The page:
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ICC issues Gaddafi arrest warrant 0

The International Criminal Court (ICC) on Monday issued an arrest warrant for Libya’s leader Muammar Gaddafi, for crimes against humanity committed against opponents of his regime since mid-February, as rebels and regime forces clashed on the road to Tripoli.

The decision by The Hague-based ICC comes on the 100th day of NATO’s operations in Libya, with airstrikes having eased the siege of key rebel cities.

“The chamber hereby issues a warrant of arrest against Muammar Gaddafi,” Judge Sanji Mmasenono Monageng said during a hearing at the Hague-based court.

She also issued arrest warrants for Colonel Gaddafi’s son Seif al-Islam, 39, and the head of Libyan intelligence, Abdullah al-Senussi, 62, for murder and persecution since the uprising began in February.

All three are charged over their roles in suppressing the revolt, in which civilians were murdered and persecuted by Libyan forces, particularly in Tripoli, Benghazi and Misrata, the prosecutor said.

Saif al-Islam – the second of  Gaddafi’s nine children – has had a far more prominent role in the Libyan political scene than his brothers or sisters. Well-educated and a fluent English speaker, He was previously viewed by the West as the reform-minded face of the Gaddafi regime.

Since the Libyan revolt broke out, Brig Gen Sanussi has been accused of ordering the killing of protesters and recruiting foreign mercenaries fighting for Col Gaddafi.

Some media reports initially suggested he was planning to defect, joining the former foreign minister Moussa Koussa, but the claims were soon denied.

The UN Security Council referred the Libyan conflict to the ICC on February 26, and Ocampo launched his investigation five days later.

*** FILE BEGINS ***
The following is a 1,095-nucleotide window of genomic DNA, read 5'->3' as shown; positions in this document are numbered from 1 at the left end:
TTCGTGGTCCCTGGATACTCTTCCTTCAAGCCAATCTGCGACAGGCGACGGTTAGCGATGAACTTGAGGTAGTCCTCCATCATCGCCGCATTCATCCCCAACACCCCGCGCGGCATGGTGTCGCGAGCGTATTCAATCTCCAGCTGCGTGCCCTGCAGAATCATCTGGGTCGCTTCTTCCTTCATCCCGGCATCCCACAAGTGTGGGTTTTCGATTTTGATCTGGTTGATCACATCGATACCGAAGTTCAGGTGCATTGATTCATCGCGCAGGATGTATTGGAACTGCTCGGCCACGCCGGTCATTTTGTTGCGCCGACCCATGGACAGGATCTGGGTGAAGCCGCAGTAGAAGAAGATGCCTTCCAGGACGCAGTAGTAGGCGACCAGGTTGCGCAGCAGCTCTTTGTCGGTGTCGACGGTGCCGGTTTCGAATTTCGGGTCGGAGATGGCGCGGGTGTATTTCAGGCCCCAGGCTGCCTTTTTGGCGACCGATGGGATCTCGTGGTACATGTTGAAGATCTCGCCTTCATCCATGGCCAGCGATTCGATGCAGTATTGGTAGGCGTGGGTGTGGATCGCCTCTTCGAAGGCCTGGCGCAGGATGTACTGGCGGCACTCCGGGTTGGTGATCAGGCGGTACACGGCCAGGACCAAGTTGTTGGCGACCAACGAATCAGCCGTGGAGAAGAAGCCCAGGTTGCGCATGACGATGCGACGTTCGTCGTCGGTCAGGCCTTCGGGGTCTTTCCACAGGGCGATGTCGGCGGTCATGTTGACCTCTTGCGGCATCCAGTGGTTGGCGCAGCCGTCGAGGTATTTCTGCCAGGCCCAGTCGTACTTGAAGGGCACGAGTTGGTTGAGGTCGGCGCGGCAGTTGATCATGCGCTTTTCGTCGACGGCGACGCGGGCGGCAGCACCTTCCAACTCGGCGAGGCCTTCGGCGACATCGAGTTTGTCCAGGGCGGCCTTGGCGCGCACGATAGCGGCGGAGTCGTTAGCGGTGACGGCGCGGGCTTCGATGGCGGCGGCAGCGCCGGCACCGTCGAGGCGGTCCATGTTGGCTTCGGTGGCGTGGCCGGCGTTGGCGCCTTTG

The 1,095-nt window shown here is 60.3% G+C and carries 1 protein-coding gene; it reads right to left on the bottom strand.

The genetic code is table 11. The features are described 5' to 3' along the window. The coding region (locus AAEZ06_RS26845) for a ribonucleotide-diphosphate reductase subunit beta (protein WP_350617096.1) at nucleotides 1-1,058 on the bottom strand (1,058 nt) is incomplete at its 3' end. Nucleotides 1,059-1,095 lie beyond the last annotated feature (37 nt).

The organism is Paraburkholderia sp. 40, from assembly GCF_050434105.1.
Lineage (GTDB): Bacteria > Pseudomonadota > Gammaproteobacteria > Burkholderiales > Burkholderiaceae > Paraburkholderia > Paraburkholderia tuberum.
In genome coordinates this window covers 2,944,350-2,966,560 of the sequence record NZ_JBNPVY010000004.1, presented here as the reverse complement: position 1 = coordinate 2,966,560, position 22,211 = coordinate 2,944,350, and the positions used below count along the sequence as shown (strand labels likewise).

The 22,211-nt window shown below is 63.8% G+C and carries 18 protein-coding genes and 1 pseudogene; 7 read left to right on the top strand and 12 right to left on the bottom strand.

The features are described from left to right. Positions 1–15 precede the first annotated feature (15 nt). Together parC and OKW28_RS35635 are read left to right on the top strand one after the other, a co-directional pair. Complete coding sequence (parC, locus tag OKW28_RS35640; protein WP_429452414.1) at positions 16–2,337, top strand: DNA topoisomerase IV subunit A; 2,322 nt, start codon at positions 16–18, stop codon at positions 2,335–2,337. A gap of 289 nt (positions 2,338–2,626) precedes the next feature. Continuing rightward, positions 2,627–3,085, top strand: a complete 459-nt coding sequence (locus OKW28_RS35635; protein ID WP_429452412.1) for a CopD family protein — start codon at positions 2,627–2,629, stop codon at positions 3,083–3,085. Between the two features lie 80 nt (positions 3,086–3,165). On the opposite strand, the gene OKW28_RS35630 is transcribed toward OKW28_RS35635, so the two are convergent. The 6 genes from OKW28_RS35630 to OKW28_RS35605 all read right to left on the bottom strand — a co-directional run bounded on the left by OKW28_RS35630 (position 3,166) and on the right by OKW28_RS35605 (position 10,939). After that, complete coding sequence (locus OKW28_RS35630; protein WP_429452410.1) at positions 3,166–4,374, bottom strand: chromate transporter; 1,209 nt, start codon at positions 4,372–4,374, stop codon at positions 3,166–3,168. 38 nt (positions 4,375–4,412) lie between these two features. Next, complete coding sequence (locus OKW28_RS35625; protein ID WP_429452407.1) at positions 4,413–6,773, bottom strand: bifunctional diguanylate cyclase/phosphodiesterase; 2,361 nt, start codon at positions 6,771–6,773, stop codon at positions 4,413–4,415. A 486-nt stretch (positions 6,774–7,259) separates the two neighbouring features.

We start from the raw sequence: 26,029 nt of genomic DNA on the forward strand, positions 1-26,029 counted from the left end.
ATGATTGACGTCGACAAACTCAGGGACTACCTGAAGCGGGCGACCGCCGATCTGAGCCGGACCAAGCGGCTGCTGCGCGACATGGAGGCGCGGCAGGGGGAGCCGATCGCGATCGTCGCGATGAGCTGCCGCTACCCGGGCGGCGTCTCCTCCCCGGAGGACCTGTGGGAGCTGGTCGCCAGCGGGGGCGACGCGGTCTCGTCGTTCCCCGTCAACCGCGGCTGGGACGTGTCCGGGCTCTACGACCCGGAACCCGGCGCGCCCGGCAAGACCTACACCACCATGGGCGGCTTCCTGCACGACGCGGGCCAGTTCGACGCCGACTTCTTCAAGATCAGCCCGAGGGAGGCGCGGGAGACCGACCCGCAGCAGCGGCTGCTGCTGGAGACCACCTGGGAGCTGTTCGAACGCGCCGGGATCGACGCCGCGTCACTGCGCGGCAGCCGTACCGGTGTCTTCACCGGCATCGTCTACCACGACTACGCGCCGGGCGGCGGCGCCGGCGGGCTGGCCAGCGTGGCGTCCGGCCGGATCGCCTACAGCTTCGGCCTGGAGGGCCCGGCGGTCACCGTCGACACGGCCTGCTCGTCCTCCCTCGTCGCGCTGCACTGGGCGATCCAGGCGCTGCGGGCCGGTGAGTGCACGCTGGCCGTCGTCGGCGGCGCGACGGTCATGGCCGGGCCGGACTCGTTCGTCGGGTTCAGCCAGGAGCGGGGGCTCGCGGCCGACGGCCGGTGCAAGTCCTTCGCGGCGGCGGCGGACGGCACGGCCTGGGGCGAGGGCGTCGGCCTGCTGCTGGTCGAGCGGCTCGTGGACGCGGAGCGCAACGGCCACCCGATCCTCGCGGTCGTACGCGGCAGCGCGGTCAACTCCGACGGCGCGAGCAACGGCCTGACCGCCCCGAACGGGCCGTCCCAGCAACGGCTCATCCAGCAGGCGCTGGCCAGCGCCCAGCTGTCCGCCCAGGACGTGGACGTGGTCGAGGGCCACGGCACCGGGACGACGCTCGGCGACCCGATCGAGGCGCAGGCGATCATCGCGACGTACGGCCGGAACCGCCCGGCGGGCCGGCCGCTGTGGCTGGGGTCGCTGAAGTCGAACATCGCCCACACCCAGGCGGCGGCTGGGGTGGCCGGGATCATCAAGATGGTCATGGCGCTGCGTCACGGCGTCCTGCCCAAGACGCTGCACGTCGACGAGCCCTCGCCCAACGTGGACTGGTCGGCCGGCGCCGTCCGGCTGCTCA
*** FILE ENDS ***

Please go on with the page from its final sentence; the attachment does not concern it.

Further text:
It’s unclear what practical effect the arrest warrant will have on the three men. Gaddafi has made no public indication he is willing to give up power, and the warrant against Bashir seems to have little chance of being enforced: Bashir has travelled to Qatar, Chad and Egypt without incident.

As the court proceedings have moved forward in The Hague, the fighting has raged between government troops and rebel forces near Tripoli.

Rebel commanders said the fighting centered on Bir al-Ghanam, a strategic point on the road to the Libyan capital.

“We are on the southern and western outskirts of Bir al-Ghanam,” Juma Ibrahim, a rebel spokesman in the nearby town of Zintan, told Reuters by telephone.

“There were battles there most of yesterday (Sunday). Some of our fighters were martyred and they (government forces) also suffered casualties and we captured equipment and vehicles. It’s quiet there today and the rebels are still in their positions,” he said.

Meanwhile, the African Union panel on Libya meeting in the South African capital Pretoria said Gaddafi would not participate in peace talks, in what appeared to be a concession.

The panel “welcomes Colonel Gaddafi’s acceptance of not being part of the negotiations process,” AU peace and security commissioner Ramtane Lamamra said, reading a prepared statement issued after four hours of talks.

By Staff writer – Afronline

Sources: ICC, BBC Africa, All Africa, Al Arabiya news

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